Aussie travellers keen to explore regional destinations and reunite with family and friends are setting the pace for a recovery in the domestic aviation industry as international flights continue to remain off limits, says the ACCC.
In a second report on the aviation sector this year, the competition watchdog remains cautiously optimistic, highlighting the COVID-19 community transmission scare in Adelaide last month showed how quickly the market could dive.
In a stark assessment of the domestic market's collapse over the past 12 months, the ACCC says monthly capacity and passenger numbers in September this year were down 81 per cent and 87 per cent respectively compared to a year earlier.
While load factors have recovered to between 55 and 60 per cent in the September quarter, they were well down on the average of 79 per cent occupancy per flight in 2019.
ACCC chairman Rod Sims says as state borders reopen interstate travel is expected to drive higher demand within the Australian market.
"COVID-19 has created some of the most difficult market conditions in Australian aviation history, but we are beginning to see cautious optimism among airlines about increasing passenger numbers in the months ahead," says Sims.
"The bulk of the flying in Australia this year has been within states, mainly in Queensland and Western Australia. But with borders now re-opened, interstate travel will start to look more like it did pre-COVID, particularly with the return of the all-important Sydney-Melbourne-Brisbane golden triangle routes."
The ACCC report revealed the extent of market share gained by Qantas (ASX: QAN) at the expense of Virgin (ASX: VAH) this year.
Qantas' carried 75 per cent of all domestic passengers in September, up from 60 per cent a year earlier.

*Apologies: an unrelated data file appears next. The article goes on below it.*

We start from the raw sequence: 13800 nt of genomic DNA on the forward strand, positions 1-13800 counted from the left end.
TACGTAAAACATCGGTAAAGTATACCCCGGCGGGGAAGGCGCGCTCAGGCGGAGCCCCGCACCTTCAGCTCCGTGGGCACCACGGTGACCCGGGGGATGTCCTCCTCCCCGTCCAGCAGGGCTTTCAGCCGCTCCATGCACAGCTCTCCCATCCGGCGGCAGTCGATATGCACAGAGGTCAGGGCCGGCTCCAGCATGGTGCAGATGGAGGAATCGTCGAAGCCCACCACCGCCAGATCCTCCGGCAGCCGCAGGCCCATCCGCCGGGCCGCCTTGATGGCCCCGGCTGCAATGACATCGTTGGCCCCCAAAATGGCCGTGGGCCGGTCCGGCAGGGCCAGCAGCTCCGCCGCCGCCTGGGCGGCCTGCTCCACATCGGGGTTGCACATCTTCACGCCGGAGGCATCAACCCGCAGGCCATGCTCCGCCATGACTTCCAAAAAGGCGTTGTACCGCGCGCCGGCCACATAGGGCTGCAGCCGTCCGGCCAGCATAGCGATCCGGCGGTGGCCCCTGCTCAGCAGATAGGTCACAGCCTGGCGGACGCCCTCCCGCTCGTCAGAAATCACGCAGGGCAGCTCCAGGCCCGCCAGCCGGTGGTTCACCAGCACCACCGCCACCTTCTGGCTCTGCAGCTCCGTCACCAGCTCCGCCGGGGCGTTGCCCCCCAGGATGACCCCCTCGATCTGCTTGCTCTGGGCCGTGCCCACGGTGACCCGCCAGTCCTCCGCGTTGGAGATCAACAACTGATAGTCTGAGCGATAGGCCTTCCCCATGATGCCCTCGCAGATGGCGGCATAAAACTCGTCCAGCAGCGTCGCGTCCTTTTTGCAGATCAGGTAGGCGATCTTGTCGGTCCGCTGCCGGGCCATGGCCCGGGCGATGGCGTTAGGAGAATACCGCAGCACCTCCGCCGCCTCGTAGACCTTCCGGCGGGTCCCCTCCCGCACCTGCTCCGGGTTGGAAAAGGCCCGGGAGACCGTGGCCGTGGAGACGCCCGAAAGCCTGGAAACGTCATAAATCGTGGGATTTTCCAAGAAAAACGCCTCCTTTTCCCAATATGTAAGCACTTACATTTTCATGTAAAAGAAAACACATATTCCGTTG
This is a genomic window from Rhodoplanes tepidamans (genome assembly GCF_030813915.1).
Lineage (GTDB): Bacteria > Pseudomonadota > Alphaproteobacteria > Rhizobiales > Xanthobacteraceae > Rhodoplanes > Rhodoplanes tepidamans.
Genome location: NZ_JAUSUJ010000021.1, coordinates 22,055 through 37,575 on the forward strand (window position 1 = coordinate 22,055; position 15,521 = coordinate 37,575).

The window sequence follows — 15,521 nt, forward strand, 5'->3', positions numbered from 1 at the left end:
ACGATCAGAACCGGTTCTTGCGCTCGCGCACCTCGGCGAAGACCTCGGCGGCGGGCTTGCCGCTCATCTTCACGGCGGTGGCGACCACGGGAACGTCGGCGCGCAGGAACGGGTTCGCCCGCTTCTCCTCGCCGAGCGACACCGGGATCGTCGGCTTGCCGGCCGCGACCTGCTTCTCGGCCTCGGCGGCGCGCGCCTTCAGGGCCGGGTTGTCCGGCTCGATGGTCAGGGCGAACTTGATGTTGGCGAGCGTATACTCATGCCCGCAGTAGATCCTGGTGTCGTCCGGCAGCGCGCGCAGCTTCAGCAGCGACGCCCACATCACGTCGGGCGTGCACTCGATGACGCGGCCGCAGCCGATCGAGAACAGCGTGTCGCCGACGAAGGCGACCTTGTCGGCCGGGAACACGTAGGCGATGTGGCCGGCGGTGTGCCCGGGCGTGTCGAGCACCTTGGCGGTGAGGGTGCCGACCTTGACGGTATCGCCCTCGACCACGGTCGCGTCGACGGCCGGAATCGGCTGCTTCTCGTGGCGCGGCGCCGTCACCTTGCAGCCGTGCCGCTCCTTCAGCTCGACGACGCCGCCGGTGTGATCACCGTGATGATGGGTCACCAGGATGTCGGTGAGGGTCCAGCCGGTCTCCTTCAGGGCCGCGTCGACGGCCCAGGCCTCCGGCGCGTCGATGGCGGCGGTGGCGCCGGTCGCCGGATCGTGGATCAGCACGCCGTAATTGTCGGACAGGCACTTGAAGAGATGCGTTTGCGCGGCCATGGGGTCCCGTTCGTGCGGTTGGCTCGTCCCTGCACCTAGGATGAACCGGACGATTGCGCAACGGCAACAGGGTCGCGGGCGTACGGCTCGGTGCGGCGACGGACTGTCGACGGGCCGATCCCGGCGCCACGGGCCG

The ACCC says regional carrier Rex (ASX: REX), which has announced plans for capital-city services from March next year, has lifted its market share of intra-regional routes at the expense of Virgin.
The direction for Virgin being mapped out by new owner Bain Capital is likely to have "significant implications for competition in the domestic airline industry", says the ACCC report.
"We expect airlines' market shares will move around a bit in the short term as the industry continues operating at reduced capacity," says Sims.
"At this stage, it is difficult to know exactly how competition will evolve as the industry emerges from this period."
In the meantime, the ACCC says leisure travel will deliver a rebound in the domestic air travel market. The report notes that some industry observers suggest with the holiday season, and continued growth into 2021, airline activity may approach pre-COVID levels on some leisure routes.
"Although the international border will remain closed for the foreseeable future, the demand for domestic holiday and family-reunification travel is expected to drive recovery," says Sims.
"We are mindful that the industry's optimism is necessarily cautious and the path to recovery is fragile, as we saw with new COVID-19 cases in South Australia during November."
The ACCC report reveals that regional destinations have been more resilient in 2020 than travel between larger cities.
"With border restrictions easing, it is likely that the mix of busiest routes will shortly begin to reflect the pre-COVID situation with Sydney-Melbourne-Brisbane routes again at the top of the list," says the ACCC report.
"The airlines report a recent surge in demand for flights out of Melbourne, following the reopening of Victoria's borders. Leisure routes are also expected to be the first to show signs of recovery as people seek out domestic holidays in lieu of overseas travel."
Updated at 2.04pm AEDT on 17 December 2020.
Help us deliver quality journalism to you.
As a free and independent news site providing daily updates
during a period of unprecedented challenges for businesses everywhere
we call on your support